The Australian dollar is getting beaten up again

Aussie boxer Jeff Horn (R) tries to keep his balance after a punch from Terence Crawford. (Steve Marcus / Getty Images)
  • The Aussie dollar has fallen against the greenback for the sixth straight session.
  • Westpac senior currency strategist Sean Callow said that aside from broader USD strength, lower commodity prices may also be weighing on the AUD.
  • Chinese stocks are also falling, as gains in US stocks failed to translate into improved risk appetite on Asian markets.

The Aussie dollar is under pressure this afternoon in Asian trade.

It’s on track for a sixth consecutive fall against the US dollar, as the greenback continues to push higher against all the major pairs.

That brings the Aussie’s weekly decline against the USD to around 3%, and it’s now trading at the lowest level since January 2017.

A short time ago, the AUD was teetering above 72 US cents. Here’s today’s price action on a five-minute chart:

Investing.com

Trade war fears?

Westpac senior currency strategist Sean Callow told Business Insider that weakness in the Aussie appears to be linked to softer commodity prices as markets more or less ignored this morning’s wage data.

“Yes, US dollar strength is key and AUD normally under-performs the G10 currencies at such times, but it does seem to be punished rather hard,” Callow said.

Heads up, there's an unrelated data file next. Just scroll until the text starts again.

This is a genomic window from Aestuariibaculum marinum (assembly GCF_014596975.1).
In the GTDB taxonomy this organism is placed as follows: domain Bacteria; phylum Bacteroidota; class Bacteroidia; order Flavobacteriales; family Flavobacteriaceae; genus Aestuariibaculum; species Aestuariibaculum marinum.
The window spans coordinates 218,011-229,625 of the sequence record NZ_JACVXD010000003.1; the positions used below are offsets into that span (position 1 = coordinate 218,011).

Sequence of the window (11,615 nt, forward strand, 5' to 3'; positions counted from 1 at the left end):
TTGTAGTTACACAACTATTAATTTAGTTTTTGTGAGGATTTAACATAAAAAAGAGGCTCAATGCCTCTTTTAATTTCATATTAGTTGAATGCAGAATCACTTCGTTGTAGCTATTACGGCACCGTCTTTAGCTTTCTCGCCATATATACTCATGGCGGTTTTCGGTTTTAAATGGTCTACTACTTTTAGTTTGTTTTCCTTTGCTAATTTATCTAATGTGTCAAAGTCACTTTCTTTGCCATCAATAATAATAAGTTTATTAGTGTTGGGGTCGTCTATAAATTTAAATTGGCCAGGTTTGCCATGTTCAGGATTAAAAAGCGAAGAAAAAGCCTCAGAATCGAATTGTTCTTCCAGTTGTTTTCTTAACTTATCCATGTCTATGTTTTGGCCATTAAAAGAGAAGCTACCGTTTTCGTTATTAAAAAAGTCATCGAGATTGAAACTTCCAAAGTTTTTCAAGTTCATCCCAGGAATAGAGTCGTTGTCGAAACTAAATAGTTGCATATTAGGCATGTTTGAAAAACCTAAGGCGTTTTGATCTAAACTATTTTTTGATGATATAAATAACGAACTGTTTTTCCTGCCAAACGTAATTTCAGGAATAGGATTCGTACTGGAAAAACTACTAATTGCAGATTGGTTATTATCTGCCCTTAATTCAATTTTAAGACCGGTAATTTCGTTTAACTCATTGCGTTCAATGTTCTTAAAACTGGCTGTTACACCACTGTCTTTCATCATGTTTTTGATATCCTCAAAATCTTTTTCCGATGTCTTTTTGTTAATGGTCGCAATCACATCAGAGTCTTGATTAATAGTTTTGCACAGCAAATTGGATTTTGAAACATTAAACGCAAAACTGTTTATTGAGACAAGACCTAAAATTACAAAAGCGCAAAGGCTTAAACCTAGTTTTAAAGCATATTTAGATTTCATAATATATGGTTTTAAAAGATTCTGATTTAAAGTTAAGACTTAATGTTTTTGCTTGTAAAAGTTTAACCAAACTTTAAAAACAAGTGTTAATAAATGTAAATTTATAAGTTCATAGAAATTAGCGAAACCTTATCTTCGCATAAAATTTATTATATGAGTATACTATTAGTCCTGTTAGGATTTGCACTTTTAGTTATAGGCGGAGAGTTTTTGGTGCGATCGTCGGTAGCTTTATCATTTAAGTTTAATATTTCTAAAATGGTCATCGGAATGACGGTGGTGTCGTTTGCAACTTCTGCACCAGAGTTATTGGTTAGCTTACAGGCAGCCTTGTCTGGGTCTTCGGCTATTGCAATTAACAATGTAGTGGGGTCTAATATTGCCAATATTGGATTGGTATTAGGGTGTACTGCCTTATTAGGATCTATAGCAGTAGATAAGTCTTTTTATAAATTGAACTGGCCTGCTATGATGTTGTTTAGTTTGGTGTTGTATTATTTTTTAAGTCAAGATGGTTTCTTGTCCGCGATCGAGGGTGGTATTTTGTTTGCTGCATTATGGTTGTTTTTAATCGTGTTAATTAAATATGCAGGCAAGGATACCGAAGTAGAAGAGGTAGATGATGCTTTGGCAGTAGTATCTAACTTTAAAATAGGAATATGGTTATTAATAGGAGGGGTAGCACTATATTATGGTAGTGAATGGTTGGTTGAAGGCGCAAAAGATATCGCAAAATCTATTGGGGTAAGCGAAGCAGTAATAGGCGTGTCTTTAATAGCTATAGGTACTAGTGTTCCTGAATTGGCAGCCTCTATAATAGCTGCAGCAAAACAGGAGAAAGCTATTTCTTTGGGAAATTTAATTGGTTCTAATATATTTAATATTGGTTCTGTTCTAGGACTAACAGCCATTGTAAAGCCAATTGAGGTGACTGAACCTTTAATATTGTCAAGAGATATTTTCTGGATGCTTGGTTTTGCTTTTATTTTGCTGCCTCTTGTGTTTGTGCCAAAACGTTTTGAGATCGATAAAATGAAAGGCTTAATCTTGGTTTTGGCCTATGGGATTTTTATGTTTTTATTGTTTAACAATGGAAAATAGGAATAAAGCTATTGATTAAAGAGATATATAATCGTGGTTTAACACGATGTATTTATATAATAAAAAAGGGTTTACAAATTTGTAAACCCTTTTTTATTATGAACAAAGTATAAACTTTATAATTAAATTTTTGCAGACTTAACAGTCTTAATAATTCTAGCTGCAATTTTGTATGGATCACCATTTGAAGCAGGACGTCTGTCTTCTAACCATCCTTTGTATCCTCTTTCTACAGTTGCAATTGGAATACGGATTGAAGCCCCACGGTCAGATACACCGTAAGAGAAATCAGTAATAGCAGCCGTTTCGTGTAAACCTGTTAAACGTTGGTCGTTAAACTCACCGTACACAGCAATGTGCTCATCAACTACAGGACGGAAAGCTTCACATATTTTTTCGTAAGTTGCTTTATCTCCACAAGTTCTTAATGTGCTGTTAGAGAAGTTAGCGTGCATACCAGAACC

“There was no impact from wages data, about all I can point out is the renewed pressure on key commodities.”

“Spot iron ore has fallen for 5 straight days, gold continues to slide, and copper futures are at the lowest level since June 2017,” Callow said

“This gives the impression that commodity markets are pricing in a deteriorating outlook. Perhaps trade wars are still the focus?”

Asian markets rattled

IG Markets senior strategist Ilya Spivak told BI that falls in the AUD can also be attributed to another round of risk-off sentiment in Asian trade, stemming from ongoing tensions between the US and Turkey.

“The Aussie fell alongside most Asia Pacific shares and the Turkish Lira after Ankara announced a round of retaliatory import tariffs against the US,” Spivak said.

“That seems to have triggered renewed risk aversion, which is usually bad news for sentiment-geared commodity bloc currencies. Tellingly, the US Dollar and Yen are up alongside Treasuries and S&P500 futures are under pressure.”

Along with another bout of weakness in the Aussie, markets in China are looking shaky with the Shanghai Composite index continuing its slide after the lunch break.

China’s on-shore traded renminbi rose has climbed above 6.9 per US dollar, and briefly fell to its lowest level since May 2017.

Stocks in Hong Kong and Japan also failed to get a boost from a positive session in the US.

Tech shares led declines in Hong Kong, as internet giant Tencent Holdings dipped by a further 3% after China banned sales of a new video game.

With the AUD under pressure in Asian trade, it remains to be seen whether UK traders will push it lower when they arrive at the desk later today.

The last time the Aussie closed below 72 US cents was January 3, 2017.

NOW WATCH: Money & Markets videos

Business Insider Emails & Alerts

Site highlights each day to your inbox.

Follow Business Insider Australia on Facebook, Twitter, LinkedIn, and Instagram.